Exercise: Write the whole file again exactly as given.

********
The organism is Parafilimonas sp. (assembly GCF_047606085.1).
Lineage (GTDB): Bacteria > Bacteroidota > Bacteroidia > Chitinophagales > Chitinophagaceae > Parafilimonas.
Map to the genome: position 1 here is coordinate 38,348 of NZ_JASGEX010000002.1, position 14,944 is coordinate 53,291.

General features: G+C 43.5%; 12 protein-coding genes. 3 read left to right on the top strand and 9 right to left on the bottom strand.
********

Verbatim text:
The organism is Parafilimonas sp. (assembly GCF_047606085.1).
Lineage (GTDB): Bacteria > Bacteroidota > Bacteroidia > Chitinophagales > Chitinophagaceae > Parafilimonas.
Map to the genome: position 1 here is coordinate 38,348 of NZ_JASGEX010000002.1, position 14,944 is coordinate 53,291.

General features: G+C 43.5%; 12 protein-coding genes. 3 read left to right on the top strand and 9 right to left on the bottom strand.